Published online by Cambridge University Press: 31 October 2013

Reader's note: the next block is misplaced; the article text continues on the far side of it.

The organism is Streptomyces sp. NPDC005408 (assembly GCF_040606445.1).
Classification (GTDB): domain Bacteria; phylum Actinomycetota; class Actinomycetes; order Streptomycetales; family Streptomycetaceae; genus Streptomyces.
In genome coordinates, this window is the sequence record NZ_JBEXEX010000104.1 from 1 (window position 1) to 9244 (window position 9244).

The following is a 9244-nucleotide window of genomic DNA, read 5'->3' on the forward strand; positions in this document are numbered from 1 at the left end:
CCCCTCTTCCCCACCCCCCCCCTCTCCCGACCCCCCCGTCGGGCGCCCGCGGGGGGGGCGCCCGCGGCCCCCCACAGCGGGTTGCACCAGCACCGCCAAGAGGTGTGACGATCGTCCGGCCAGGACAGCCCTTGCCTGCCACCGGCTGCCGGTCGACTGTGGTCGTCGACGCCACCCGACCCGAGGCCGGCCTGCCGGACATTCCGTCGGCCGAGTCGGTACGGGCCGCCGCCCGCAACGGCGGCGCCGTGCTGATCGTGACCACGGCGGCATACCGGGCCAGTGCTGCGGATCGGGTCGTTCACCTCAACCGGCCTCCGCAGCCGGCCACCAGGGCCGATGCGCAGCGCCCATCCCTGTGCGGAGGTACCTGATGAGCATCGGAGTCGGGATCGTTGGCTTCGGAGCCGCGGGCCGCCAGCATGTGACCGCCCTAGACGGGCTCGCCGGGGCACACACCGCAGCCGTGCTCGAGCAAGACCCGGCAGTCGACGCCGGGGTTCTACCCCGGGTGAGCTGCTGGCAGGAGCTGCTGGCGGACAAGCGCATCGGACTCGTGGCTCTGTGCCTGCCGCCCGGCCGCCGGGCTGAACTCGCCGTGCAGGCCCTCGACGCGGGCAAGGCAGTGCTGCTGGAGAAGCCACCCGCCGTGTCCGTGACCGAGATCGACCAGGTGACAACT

Dermatocarpon luridum is a subaquatic lichen which is distributed within temperate climatic zones around the world. It colonizes rock substrata along the shoreline of lakes and rivers of watersheds that regularly experience water level fluctuations. The mycobiont produces perithecia with small, simple spores that are thought to be wind dispersed. The photobiont, Diplosphaera chodatii, occurs both free-living and lichenized but little is known about its distribution and dispersal. The goal of this study was to compare the population structure of the photobiont from lakes and rivers in central North America with those of Europe. Specimens were collected in Manitoba, Canada and Austria. Population structure of the algal symbiont was assessed using the internal transcribed spacer (ITS) of ribosomal DNA (rDNA) and actin gene sequences. Results showed that genetic diversity and gene flow was high within local populations, but gene flow was low between continental populations. Low levels of gene flow between the most distant populations support the isolation-by-distance theory. The photobiont on both continents is also reported to be the photobiont for other lichen species contributing to photobiont availability for D. luridum.